• Forge
    • 18 years ago

    /me finishes smashing AG #24/29. 🙂

    Really, though, did anyone ever say the G550 was for gaming? The guy at the Tech Tour seemed to be just mentioning it as an aside, like G550 is G400 MAX MAX or something. I don’t think G550 has been hyped as a gaming solution by anyone but overanxious end users. G1000 or G1200 or whichever (the spring 2002 part) is the one to watch, if you’re a gamer.

    Getting brutally honest, however, I don’t see Matrox reclaiming the 3D performance crown for quite some time. They really wedged themselves into a corner/niche by deemphasizing 3D, and now they have to dig back out of it before big bad NV comes in to get them. I wouldn’t be surpised to know that NV is working on a GeForce 3 HIQ (high image quality) type card, with 3D turned down slightly and more than 5 minutes spent on 2D design. You know NV is just getting 2D done to have it done when you can **radically** improve image quality by **removing** the RF filter. That sucker is supposed to minimize RFI, not garble the main signal!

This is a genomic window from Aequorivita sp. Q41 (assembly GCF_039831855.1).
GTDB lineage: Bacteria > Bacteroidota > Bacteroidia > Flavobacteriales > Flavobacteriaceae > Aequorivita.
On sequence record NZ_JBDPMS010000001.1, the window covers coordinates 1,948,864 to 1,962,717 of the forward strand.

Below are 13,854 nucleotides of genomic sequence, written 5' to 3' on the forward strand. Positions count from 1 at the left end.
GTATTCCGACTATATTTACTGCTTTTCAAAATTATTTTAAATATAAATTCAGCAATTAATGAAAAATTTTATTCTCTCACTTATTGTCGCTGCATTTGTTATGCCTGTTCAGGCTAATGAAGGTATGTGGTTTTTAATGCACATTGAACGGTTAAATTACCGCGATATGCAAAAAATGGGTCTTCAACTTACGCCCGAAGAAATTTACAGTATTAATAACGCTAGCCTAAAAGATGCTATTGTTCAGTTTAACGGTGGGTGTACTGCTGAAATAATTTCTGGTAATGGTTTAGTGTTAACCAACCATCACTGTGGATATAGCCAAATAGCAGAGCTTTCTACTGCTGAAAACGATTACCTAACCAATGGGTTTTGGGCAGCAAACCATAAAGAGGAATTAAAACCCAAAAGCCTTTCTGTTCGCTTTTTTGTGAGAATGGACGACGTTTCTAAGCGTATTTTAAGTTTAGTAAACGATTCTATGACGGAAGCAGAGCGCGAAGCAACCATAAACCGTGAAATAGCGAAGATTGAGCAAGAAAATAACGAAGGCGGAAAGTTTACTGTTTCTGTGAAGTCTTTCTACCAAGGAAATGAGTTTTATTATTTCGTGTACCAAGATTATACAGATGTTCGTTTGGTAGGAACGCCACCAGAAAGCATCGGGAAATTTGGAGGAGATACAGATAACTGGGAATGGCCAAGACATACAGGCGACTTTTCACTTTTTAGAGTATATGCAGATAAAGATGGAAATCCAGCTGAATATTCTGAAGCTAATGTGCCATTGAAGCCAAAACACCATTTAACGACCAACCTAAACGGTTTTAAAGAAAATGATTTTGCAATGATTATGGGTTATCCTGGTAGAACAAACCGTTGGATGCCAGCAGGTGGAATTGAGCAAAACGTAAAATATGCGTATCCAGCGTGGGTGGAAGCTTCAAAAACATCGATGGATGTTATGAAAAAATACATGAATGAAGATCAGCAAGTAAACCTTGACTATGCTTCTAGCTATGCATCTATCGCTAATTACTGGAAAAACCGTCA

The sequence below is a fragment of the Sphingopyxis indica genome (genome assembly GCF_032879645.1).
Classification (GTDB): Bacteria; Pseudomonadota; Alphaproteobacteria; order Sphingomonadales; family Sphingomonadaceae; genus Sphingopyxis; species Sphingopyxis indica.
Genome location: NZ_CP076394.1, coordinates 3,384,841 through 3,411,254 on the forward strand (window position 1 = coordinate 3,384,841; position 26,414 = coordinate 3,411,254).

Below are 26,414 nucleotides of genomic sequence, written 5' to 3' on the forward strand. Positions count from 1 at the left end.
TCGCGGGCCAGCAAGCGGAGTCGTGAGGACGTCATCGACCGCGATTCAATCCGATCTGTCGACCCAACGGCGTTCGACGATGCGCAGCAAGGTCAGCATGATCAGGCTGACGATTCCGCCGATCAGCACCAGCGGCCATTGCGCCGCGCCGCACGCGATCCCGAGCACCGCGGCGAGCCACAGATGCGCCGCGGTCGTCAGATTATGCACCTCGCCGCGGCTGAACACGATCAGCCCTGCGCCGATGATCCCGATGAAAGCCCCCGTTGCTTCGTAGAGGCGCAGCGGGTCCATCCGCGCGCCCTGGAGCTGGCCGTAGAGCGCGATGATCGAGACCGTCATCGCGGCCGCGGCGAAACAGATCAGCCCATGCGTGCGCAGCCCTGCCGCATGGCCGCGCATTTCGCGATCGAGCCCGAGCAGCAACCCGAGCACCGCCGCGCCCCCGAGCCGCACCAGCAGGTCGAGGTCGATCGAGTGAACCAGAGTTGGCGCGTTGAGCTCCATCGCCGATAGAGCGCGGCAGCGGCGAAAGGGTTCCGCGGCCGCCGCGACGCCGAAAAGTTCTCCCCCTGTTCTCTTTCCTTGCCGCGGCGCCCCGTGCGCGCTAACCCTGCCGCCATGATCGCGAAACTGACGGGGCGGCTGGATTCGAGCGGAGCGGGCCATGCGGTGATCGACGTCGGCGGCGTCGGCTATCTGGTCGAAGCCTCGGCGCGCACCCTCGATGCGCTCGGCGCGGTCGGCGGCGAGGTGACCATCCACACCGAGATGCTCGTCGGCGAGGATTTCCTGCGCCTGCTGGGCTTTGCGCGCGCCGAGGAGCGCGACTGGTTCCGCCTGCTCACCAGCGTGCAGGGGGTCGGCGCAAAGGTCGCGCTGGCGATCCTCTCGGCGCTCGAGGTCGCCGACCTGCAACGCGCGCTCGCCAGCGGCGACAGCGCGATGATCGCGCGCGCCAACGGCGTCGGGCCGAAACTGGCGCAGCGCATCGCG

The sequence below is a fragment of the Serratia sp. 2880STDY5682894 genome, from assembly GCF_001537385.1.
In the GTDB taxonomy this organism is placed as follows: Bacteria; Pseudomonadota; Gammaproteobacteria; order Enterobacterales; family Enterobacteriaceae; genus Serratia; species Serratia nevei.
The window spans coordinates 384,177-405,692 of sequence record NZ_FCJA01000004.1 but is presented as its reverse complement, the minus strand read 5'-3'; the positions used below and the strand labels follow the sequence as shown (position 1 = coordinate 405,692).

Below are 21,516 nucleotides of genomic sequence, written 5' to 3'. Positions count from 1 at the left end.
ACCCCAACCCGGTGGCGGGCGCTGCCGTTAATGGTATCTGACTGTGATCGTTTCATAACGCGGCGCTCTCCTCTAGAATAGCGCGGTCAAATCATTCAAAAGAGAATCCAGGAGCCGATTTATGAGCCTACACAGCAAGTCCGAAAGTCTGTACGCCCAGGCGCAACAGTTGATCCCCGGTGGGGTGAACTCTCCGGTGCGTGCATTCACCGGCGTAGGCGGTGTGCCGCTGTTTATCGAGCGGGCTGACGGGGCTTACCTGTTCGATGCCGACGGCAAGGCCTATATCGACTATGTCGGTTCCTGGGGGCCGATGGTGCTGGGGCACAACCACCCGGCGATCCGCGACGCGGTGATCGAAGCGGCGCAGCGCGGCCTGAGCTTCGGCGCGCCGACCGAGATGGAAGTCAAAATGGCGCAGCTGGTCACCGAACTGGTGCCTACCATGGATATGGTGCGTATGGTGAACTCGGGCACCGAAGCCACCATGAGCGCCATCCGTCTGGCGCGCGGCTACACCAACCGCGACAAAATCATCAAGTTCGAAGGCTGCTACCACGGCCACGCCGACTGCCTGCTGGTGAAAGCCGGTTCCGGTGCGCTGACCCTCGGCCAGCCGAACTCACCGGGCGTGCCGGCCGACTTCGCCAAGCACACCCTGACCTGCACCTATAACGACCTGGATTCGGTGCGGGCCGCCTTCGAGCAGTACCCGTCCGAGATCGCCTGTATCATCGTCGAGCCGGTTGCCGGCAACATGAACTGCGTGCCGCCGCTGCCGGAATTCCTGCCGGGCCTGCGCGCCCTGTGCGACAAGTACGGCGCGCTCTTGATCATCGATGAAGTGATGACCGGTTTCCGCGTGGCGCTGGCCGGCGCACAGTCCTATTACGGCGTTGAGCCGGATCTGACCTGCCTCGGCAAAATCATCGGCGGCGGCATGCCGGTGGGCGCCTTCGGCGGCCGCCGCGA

• Anonymous
    • 18 years ago

    Uh, I was kinda kidding on ‘Closing’ the thread. So don’t anyone get heated and come lookin’ for me with a rocket launcher, OK? <g>).

    • Anonymous
    • 18 years ago

    *[

    • Anonymous
    • 18 years ago

    Hi people

    I am AG#1. I see two kinds of people here, those that think Matrox aren’t living up to the hype, and those that think the G400 is pretty good (and most of these seem to be professional types).

    But I think the point was the G550 was going to be a gaming card, and most (not all) of the gamers with Matrox experience posting here seem to think that Matrox’s drivers aren’t up to scratch.